What happened to Henin as a child was beyond her control. Now the home life she built as an adult has crumbled, and the dust is still settling. She has learned -- as so many of us have -- that well-intentioned personal game plans sometimes unravel.
Henin apparently has decided that the best coping tactic is to immerse herself in the present. As a rule, the smarter and more serious you are, the harder that is. But Henin has the advantage of great, blinders-on focus to begin with. She put the past in her rearview mirror and flipped the headlights back from bright to normal, illuminating only the road immediately ahead.
"I was expecting to have difficulties when I came back," she said in French after the regular interview session was over Thursday. "I'm not at the end of the path, and the path looks like it's going to be very long.
"What I'm trying to do now is live right now, without being concerned about what will happen in two days."
There's a Zen concept called "beginner's mind." As a beginner, you're receptive and see everything fresh. You're amenable to suggestion. You take things at face value. Conversely, the more you know, the more opinions and habits you form and the more you close yourself off. As one famous teacher puts it: In the beginner's mind there are many possibilities; in the expert's mind there are few.
Henin is certainly expert at what she does for a living, but now she's back at work while navigating a new reality. Perhaps she's taking a beginner's look around and seeing things she blocked out before. She seems more relaxed. She smiles more readily. She might still be too wary to reveal her mantra, but there's a lot less barbed wire around her. It must be interesting to compete without it.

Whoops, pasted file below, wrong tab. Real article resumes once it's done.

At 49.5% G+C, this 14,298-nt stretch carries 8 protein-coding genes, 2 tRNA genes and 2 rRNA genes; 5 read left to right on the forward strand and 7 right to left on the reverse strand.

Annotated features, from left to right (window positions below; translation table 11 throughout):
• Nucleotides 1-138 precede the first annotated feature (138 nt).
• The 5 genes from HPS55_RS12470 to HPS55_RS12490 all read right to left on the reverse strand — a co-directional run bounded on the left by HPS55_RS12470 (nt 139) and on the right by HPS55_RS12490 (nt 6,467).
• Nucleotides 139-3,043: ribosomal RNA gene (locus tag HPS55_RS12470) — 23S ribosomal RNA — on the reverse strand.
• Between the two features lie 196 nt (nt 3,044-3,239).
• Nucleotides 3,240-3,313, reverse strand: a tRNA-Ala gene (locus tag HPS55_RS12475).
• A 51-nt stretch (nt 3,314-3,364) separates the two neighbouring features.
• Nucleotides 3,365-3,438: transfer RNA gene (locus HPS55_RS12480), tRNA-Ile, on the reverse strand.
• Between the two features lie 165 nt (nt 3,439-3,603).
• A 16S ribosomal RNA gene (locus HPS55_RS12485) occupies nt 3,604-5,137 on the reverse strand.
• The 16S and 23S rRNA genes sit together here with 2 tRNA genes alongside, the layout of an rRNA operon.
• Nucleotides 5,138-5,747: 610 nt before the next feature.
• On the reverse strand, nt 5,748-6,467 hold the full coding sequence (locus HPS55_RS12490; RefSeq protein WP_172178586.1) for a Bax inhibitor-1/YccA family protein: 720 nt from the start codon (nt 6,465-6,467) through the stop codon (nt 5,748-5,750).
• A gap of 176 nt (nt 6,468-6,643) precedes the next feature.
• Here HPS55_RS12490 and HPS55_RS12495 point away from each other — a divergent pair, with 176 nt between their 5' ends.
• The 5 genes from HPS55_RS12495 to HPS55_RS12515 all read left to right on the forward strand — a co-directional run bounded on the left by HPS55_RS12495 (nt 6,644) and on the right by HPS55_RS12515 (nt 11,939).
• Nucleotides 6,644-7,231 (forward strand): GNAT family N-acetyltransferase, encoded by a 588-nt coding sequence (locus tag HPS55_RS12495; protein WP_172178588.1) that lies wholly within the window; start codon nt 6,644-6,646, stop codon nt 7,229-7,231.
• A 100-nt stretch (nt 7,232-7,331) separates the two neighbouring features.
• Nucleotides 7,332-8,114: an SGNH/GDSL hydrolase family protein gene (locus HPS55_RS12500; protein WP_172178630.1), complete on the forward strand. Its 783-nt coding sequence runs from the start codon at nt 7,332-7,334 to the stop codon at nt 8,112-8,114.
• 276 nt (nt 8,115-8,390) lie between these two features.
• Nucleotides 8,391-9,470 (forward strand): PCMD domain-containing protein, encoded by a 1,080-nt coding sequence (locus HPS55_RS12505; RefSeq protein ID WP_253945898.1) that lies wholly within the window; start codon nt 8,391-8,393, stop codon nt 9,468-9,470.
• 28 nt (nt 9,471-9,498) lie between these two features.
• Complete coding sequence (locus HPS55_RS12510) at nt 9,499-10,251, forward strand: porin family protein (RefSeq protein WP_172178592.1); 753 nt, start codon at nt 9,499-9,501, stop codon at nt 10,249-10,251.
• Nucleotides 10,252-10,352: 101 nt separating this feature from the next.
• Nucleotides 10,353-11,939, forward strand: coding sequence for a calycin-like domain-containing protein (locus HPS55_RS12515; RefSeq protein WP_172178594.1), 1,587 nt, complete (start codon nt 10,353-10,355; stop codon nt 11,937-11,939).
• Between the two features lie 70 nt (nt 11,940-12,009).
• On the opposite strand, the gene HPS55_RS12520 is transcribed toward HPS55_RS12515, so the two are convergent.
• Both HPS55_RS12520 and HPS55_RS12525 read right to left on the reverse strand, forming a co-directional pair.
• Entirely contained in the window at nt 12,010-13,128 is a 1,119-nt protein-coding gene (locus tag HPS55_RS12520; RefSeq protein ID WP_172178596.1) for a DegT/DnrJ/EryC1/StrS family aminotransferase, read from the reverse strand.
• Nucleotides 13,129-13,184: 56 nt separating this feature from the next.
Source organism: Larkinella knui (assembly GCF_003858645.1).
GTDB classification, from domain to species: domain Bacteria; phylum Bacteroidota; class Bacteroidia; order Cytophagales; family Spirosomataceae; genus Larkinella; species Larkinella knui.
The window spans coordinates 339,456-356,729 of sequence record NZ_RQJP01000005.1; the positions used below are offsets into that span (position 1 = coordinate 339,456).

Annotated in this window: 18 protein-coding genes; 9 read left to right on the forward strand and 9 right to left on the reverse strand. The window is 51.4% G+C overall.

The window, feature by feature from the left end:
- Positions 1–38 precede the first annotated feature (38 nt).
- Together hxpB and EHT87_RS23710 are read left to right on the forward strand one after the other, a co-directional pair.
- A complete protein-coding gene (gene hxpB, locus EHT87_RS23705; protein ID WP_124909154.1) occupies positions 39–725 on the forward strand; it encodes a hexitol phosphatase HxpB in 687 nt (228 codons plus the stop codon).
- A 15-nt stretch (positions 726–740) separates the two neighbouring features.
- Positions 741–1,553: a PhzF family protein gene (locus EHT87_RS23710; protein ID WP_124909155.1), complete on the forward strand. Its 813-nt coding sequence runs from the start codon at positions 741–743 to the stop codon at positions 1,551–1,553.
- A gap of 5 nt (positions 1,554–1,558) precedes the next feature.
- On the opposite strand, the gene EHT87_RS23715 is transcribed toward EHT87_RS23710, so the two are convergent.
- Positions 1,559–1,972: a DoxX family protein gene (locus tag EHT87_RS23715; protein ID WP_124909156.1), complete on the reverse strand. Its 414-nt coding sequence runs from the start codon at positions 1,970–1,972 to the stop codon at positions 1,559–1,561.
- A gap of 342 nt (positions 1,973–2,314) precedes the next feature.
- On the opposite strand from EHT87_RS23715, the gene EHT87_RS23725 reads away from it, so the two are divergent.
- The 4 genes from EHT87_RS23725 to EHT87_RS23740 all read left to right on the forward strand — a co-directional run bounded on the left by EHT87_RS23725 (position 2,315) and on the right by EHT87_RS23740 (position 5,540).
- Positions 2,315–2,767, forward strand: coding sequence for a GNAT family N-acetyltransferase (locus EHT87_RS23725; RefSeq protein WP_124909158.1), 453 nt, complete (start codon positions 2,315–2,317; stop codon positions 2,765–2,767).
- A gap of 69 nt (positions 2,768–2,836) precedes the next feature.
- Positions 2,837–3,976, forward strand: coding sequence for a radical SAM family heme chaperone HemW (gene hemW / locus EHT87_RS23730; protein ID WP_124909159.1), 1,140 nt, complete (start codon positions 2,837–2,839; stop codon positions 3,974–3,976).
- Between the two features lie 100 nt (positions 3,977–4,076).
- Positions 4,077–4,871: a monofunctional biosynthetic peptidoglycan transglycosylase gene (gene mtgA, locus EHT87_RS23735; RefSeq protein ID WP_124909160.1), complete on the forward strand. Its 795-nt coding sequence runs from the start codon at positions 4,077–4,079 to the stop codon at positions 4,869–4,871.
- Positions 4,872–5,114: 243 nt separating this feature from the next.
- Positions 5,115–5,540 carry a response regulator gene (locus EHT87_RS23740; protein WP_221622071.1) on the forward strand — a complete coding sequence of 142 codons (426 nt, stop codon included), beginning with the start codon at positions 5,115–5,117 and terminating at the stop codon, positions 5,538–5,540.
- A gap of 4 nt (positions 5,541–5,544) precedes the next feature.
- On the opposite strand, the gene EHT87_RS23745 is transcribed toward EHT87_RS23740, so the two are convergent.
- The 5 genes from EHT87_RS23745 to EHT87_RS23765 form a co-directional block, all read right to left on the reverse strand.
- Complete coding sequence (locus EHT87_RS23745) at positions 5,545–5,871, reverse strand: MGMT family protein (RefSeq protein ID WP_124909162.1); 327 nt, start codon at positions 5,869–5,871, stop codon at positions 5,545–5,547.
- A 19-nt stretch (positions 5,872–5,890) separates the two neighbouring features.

The media asked her to elaborate Thursday after she cruised by Anna Chakvetadze of Russia to reach the final.
"I don't know, 2007 is different for me," Henin said. "I just try to enjoy every moment of my life. Not try to project myself too far in the future, and forget a little bit of what happened in the past. Just, I feel lucky to do what I love so much. I feel lucky to take my decisions and try to move forward. I feel very happy about that now."
Can Henin retain this new serenity against the rampaging Serena Williams in Saturday's final? This is truly the battle of the back stories. Williams, too, said she needed a break from the tour last year to process an emotional trauma, the violent death of her sister. She, too, has become a more accessible personality with her recent comments about her bootylicious body type. She, too, has lost only once this season.
Oddly, the two haven't played in nearly four years. That's probably a fortuitous cooldown period given the conflagration of the 2003 French Open semifinal, when Williams endured a hostile crowd, accused Henin of unsportsmanlike conduct and wept at her news conference.
Williams won the rematch that summer in the Wimbledon semis. Thursday, she pointedly said she hoped for "an honest match" against Henin this time.
That's something a lot of people will root for. Since last they met, both champions have acquired an extra dimension -- a measure of sympathy, whether willing or grudging -- that comes from looking at them anew.